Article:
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ACT IV. SCENE IV.iii 


Re-enter CLOWN and SHEPHERD

 AUTOLYCUS.

Aside, aside- here is more matter for a hot brain. Every lane's
end, every shop, church, session, hanging, yields a careful man
work.

 CLOWN.

See, see; what a man you are now! There is no other way but
to tell the King she's a changeling and none of your flesh and
blood.

 SHEPHERD.

Nay, but hear me.

 CLOWN.

Nay- but hear me.

 SHEPHERD.

Go to, then.

 CLOWN.

She being none of your flesh and blood, your flesh and blood
has not offended the King; and so your flesh and blood is not to
be punish'd by him. Show those things you found about her, those
secret things- all but what she has with her. This being done,
let the law go whistle; I warrant you.

 SHEPHERD.

I will tell the King all, every word- yea, and his son's
pranks too; who, I may say, is no honest man, neither to his
father nor to me, to go about to make me the King's
brother-in-law.

 CLOWN.

Indeed, brother-in-law was the farthest off you could have
been to him; and then your blood had been the dearer by I know
how much an ounce.

 AUTOLYCUS.

[Aside] Very wisely, puppies!

 SHEPHERD.

Well, let us to the King. There is that in this fardel
will make him scratch his beard.

 AUTOLYCUS.

[Aside] I know not what impediment this complaint may
be to the flight of my master.

 CLOWN.

Pray heartily he be at palace.

 AUTOLYCUS.

[Aside] Though I am not naturally honest, I am so
sometimes by chance. Let me pocket up my pedlar's excrement.
[Takes off his false beard] How now, rustics! Whither are you
bound?

 SHEPHERD.

To th' palace, an it like your worship.

 AUTOLYCUS.

Your affairs there, what, with whom, the condition of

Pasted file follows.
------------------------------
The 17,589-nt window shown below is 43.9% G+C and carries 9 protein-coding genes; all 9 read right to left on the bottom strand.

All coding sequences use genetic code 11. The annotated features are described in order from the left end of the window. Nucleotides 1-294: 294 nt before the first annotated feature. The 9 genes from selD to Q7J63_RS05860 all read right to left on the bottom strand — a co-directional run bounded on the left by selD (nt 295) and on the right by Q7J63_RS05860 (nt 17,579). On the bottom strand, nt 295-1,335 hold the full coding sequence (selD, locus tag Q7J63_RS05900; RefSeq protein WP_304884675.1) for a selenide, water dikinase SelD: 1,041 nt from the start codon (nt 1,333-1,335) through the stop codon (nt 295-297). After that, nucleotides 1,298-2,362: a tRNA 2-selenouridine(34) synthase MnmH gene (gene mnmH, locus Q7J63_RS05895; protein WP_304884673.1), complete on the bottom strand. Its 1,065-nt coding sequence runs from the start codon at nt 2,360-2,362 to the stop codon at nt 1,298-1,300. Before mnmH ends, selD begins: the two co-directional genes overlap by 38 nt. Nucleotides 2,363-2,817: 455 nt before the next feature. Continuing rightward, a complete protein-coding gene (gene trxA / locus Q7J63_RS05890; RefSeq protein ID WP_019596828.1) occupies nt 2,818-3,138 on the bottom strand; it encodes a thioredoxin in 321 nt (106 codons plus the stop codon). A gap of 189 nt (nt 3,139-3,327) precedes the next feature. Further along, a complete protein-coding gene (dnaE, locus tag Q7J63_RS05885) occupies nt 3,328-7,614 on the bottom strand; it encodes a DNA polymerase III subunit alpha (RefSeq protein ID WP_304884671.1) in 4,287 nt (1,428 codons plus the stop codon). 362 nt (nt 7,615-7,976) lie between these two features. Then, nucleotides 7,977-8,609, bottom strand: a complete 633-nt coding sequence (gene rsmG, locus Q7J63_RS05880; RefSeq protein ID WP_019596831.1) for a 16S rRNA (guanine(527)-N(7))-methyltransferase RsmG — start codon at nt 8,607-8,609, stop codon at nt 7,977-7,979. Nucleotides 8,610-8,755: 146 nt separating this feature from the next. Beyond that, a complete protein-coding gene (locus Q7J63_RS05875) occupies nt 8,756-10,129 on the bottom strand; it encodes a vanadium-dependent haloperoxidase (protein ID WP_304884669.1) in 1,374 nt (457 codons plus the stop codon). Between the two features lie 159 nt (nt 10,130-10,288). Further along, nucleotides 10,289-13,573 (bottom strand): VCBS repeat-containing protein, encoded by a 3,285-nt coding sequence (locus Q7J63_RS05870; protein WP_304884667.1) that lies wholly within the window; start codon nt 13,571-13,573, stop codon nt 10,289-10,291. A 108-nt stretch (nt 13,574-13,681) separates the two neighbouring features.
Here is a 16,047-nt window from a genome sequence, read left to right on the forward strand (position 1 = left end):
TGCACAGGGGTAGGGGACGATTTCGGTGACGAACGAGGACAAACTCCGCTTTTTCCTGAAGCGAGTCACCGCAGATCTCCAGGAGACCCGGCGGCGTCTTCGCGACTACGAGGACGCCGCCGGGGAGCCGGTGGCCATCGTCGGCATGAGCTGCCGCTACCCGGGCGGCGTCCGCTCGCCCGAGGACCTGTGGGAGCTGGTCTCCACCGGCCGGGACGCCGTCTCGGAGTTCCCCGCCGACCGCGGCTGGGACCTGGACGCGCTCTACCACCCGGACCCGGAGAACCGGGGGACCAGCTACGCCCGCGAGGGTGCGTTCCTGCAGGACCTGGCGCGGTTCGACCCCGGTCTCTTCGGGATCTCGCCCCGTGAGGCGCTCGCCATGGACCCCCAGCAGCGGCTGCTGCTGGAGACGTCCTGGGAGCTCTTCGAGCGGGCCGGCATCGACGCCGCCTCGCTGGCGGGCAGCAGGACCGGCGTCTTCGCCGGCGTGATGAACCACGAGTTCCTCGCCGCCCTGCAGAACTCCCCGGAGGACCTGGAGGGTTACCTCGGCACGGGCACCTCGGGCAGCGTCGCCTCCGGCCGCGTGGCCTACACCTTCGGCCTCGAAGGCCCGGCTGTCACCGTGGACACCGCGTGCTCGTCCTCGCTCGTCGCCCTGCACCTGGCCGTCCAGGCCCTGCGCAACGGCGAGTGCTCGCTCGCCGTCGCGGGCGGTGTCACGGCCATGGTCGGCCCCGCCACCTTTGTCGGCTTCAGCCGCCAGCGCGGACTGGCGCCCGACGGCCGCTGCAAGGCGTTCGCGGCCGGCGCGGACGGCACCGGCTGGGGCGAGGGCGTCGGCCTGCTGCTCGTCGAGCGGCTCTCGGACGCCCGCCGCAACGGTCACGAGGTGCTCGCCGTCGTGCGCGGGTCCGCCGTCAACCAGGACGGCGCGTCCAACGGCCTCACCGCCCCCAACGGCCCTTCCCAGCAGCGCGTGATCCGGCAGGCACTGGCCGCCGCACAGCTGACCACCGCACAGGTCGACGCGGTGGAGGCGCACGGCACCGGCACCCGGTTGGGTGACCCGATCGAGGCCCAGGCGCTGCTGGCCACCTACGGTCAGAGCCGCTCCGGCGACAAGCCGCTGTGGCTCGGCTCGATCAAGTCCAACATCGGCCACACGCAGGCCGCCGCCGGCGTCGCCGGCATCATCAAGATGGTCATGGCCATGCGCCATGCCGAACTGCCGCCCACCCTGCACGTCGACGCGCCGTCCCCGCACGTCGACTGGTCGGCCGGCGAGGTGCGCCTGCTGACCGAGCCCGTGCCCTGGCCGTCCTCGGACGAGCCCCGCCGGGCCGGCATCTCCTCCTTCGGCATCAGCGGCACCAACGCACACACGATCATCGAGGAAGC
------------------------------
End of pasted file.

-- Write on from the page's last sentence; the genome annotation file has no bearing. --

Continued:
that fardel, the place of your dwelling, your names, your ages,
of what having, breeding, and anything that is fitting to be
known- discover.

 CLOWN.

We are but plain fellows, sir.

 AUTOLYCUS.

A lie: you are rough and hairy. Let me have no lying; it
becomes none but tradesmen, and they often give us soldiers the
lie; but we pay them for it with stamped coin, not stabbing
steel; therefore they do not give us the lie.

 CLOWN.

Your worship had like to have given us one, if you had not
taken yourself with the manner.

 SHEPHERD.

Are you a courtier, an't like you, sir?

 AUTOLYCUS.

Whether it like me or no, I am a courtier. Seest thou
not the air of the court in these enfoldings? Hath not my gait in
it the measure of the court? Receives not thy nose court-odour
from me? Reflect I not on thy baseness court-contempt? Think'st
thou, for that I insinuate, that toaze from thee thy business, I
am therefore no courtier? I am courtier cap-a-pe, and one that
will either push on or pluck back thy business there; whereupon I
command the to open thy affair.

 SHEPHERD.

My business, sir, is to the King.

 AUTOLYCUS.

What advocate hast thou to him?

 SHEPHERD.

I know not, an't like you.

 CLOWN.

Advocate's the court-word for a pheasant; say you have none.

 SHEPHERD.

None, sir; I have no pheasant, cock nor hen.

 AUTOLYCUS.

How blessed are we that are not simple men!
Yet nature might have made me as these are,
Therefore I will not disdain.

 CLOWN.

This cannot be but a great courtier.

 SHEPHERD.

His garments are rich, but he wears them not handsomely.

 CLOWN.

He seems to be the more noble in being fantastical.
A great man, I'll warrant; I know by the picking on's teeth.

 AUTOLYCUS.

The fardel there? What's i' th' fardel? Wherefore that
box?

 SHEPHERD.

Sir, there lies such secrets in this fardel and box which
none must know but the King; and which he shall know within this
hour, if I may come to th' speech of him.

 AUTOLYCUS.

Age, thou hast lost thy labour.

 SHEPHERD.

Why, Sir?

 AUTOLYCUS.

The King is not at the palace; he is gone aboard a new